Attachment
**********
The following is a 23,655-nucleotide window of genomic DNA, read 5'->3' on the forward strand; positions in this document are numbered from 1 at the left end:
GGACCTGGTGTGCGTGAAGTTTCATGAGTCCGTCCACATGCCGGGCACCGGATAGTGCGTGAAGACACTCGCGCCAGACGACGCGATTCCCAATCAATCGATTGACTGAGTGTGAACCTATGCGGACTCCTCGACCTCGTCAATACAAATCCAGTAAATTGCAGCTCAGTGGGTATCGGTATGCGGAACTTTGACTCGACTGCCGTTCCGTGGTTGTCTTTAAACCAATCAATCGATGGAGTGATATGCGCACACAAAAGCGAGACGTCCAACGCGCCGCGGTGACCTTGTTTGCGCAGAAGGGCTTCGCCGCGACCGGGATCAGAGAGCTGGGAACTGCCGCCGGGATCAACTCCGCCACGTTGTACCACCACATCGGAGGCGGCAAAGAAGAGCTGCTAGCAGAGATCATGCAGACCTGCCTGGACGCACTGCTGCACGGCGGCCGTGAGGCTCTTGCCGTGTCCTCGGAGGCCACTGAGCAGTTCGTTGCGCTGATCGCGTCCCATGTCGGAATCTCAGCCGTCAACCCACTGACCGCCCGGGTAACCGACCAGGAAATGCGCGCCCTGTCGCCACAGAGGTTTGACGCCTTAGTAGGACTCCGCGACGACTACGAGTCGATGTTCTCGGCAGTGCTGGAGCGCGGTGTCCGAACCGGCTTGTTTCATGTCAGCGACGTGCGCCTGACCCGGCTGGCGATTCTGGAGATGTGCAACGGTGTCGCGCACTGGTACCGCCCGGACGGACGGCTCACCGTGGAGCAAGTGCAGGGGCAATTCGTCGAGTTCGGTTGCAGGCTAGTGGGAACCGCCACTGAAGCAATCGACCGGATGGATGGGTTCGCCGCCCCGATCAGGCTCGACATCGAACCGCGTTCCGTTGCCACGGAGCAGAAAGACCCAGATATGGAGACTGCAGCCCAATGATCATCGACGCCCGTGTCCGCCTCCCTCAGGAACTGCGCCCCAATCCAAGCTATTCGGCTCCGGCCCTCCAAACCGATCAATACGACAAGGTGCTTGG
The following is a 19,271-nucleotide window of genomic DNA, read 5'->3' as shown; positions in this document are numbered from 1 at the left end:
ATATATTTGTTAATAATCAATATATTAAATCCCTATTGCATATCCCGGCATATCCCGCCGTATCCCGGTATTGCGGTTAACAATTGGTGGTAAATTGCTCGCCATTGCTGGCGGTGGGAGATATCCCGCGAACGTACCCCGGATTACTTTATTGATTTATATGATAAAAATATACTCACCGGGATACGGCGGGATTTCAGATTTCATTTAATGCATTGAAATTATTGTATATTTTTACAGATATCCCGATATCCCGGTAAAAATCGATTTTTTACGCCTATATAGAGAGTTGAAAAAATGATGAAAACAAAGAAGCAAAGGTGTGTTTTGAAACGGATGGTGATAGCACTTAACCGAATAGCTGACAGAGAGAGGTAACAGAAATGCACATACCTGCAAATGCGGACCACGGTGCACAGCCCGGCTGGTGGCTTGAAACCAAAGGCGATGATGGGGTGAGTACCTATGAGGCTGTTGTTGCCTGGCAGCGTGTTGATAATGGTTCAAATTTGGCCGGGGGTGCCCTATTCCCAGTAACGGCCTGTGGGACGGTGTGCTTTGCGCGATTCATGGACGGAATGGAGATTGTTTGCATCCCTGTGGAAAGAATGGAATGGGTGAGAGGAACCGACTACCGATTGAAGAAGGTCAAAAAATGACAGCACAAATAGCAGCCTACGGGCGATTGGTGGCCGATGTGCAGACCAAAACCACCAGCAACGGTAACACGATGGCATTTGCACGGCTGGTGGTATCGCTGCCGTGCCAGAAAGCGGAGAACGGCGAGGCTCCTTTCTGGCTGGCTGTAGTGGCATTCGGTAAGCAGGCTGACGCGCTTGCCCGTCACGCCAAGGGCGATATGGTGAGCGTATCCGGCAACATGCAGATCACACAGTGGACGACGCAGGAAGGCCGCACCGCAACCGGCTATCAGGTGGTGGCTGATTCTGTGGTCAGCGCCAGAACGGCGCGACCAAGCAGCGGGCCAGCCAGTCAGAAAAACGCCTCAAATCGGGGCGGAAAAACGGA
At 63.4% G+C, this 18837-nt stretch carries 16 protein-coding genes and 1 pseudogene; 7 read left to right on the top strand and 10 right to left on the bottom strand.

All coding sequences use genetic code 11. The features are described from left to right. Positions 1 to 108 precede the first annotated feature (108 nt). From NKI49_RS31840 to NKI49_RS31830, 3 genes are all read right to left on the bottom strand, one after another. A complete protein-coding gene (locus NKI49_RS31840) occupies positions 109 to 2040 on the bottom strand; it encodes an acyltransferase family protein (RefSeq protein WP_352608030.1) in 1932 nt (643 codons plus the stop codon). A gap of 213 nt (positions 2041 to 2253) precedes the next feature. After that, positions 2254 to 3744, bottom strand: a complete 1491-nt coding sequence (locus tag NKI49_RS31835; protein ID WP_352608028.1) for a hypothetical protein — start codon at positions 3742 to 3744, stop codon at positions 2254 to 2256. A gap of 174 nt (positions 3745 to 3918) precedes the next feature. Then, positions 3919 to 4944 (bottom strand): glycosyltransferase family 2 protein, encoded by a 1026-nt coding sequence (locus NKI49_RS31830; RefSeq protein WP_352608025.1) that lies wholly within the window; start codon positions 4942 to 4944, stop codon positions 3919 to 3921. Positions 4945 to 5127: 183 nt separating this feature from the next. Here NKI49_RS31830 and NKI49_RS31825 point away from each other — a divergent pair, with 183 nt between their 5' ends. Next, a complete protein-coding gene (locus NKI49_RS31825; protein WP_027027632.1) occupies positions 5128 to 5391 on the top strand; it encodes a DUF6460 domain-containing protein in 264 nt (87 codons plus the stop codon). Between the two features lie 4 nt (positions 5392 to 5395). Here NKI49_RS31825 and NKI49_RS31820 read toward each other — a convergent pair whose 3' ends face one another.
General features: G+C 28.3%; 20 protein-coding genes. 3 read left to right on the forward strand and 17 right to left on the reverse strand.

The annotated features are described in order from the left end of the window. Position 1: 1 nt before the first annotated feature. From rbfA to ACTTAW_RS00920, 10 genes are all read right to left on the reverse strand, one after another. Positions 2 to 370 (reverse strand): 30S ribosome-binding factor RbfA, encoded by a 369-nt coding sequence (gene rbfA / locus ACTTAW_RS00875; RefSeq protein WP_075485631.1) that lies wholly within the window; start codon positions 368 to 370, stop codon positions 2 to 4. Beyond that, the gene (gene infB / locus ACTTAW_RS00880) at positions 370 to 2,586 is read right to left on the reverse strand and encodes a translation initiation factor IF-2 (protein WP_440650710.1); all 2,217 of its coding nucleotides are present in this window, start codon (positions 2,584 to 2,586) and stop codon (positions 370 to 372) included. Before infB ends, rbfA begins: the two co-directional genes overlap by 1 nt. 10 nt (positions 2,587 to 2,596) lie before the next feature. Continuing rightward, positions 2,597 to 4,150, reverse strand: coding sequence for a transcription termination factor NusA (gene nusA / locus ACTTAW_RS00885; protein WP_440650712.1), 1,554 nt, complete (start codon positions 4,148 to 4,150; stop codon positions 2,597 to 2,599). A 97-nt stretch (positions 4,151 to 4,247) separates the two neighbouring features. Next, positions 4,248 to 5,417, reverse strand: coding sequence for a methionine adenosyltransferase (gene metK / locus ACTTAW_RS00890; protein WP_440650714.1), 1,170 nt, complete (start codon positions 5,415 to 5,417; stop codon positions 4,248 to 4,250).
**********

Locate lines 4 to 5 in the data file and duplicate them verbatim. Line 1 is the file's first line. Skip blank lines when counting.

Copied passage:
ATATATTTGTTAATAATCAATATATTAAATCCCTATTGCATATCCCGGCATATCCCGCCGTATCCCGGTATTGCGGTTAACAATTGGTGGTAAATTGCTCGCCATTGCTGGCGGTGGGAGATATCCCGCGAACGTACCCCGGATTACTTTATTGATTTATATGATAAAAATATACTCACCGGGATACGGCGGGATTTCAGATTTCATTTAATGCATTGAAATTATTGTATATTTTTACAGATATCCCGATATCCCGGTAAAAATCGATTTTTTACGCCTATATAGAGAGTTGAAAAAATGATGAAAACAAAGAAGCAAAGGTGTGTTTTGAAACGGATGGTGATAGCACTTAACCGAATAGCTGACAGAGAGAGGTAACAGAAATGCACATACCTGCAAATGCGGACCACGGTGCACAGCCCGGCTGGTGGCTTGAAACCAAAGGCGATGATGGGGTGAGTACCTATGAGGCTGTTGTTGCCTGGCAGCGTGTTGATAATGGTTCAAATTTGGCCGGGGGTGCCCTATTCCCAGTAACGGCCTGTGGGACGGTGTGCTTTGCGCGATTCATGGACGGAATGGAGATTGTTTGCATCCCTGTGGAAAGAATGGAATGGGTGAGAGGAACCGACTACCGATTGAAGAAGGTCAAAAAATGACAGCACAAATAGCAGCCTACGGGCGATTGGTGGCCGATGTGCAGACCAAAACCACCAGCAACGGTAACACGATGGCATTTGCACGGCTGGTGGTATCGCTGCCGTGCCAGAAAGCGGAGAACGGCGAGGCTCCTTTCTGGCTGGCTGTAGTGGCATTCGGTAAGCAGGCTGACGCGCTTGCCCGTCACGCCAAGGGCGATATGGTGAGCGTATCCGGCAACATGCAGATCACACAGTGGACGACGCAGGAAGGCCGCACCGCAACCGGCTATCAGGTGGTGGCTGATTCTGTGGTCAGCGCCAGAACGGCGCGACCAAGCAGCGGGCCAGCCAGTCAGAAAAACGCCTCAAATCGGGGCGGAAAAACGGA
At 63.4% G+C, this 18837-nt stretch carries 16 protein-coding genes and 1 pseudogene; 7 read left to right on the top strand and 10 right to left on the bottom strand.